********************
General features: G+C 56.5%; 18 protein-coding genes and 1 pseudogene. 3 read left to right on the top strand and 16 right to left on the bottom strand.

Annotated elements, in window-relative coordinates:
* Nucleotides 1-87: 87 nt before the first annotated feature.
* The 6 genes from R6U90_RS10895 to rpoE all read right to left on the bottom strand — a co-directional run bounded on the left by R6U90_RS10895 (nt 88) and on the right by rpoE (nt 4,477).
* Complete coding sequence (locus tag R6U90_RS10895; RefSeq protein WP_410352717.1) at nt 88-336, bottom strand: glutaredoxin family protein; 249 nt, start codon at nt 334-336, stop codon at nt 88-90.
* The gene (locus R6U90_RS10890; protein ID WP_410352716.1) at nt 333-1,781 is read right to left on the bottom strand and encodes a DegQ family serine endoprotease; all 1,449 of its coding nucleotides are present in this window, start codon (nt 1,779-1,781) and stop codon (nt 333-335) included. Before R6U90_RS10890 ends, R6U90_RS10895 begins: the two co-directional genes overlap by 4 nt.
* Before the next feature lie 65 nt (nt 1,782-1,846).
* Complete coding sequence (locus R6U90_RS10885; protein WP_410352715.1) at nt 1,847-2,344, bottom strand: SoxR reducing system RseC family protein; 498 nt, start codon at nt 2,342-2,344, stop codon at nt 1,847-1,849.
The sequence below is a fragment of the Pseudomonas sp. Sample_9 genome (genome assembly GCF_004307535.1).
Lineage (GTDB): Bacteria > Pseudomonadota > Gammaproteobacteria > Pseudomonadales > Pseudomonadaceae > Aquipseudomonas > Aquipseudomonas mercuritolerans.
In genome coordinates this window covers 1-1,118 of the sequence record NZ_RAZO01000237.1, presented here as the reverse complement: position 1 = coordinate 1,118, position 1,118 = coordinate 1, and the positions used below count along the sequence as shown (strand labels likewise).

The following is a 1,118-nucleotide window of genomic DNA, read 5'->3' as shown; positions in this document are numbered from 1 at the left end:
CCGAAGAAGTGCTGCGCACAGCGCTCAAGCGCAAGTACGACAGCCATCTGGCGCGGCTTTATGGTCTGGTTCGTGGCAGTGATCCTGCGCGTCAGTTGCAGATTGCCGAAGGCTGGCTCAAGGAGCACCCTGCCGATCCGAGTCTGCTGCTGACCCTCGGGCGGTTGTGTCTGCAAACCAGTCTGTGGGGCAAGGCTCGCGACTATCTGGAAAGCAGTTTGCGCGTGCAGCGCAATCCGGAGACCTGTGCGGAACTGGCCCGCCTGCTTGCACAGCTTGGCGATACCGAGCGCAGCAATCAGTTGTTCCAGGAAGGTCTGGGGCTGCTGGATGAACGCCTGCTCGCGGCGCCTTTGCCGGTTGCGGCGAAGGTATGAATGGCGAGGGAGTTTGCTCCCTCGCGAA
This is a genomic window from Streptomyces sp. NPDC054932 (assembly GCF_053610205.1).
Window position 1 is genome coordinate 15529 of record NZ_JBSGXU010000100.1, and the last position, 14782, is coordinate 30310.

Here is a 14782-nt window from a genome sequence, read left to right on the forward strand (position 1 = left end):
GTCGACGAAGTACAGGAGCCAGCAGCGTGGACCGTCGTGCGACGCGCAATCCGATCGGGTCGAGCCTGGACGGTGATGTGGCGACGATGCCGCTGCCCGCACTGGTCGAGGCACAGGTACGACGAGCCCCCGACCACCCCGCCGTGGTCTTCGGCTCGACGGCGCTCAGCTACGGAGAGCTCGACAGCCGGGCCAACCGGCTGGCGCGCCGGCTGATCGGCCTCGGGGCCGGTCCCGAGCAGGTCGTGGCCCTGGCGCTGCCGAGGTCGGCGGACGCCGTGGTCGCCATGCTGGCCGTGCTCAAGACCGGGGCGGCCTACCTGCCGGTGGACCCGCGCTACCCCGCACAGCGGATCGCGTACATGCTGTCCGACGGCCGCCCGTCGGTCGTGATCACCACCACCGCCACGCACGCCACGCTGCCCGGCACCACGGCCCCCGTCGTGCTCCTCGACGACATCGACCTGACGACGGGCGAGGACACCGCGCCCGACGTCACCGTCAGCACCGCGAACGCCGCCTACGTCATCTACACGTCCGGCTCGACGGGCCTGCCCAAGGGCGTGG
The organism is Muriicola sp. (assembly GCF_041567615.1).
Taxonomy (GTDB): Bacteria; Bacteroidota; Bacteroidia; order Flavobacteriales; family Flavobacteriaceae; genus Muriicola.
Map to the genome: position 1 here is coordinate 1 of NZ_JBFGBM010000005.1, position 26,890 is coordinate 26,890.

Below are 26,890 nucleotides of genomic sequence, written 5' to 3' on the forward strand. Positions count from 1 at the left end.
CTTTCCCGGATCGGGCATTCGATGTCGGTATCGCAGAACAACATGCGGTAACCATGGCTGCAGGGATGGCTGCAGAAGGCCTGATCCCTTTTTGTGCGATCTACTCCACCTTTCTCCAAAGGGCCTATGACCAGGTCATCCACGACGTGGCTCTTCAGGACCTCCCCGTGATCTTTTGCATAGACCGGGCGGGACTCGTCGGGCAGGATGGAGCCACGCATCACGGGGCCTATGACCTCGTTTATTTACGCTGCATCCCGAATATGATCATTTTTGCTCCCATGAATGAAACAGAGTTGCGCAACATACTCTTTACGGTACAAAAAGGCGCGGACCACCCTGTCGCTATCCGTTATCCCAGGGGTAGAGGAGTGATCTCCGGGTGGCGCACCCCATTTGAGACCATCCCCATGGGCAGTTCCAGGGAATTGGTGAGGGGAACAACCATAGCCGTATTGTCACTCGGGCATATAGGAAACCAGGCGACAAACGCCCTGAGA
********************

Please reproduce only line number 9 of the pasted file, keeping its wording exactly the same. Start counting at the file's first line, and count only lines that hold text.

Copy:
The sequence below is a fragment of the Pseudomonas sp. Sample_9 genome (genome assembly GCF_004307535.1).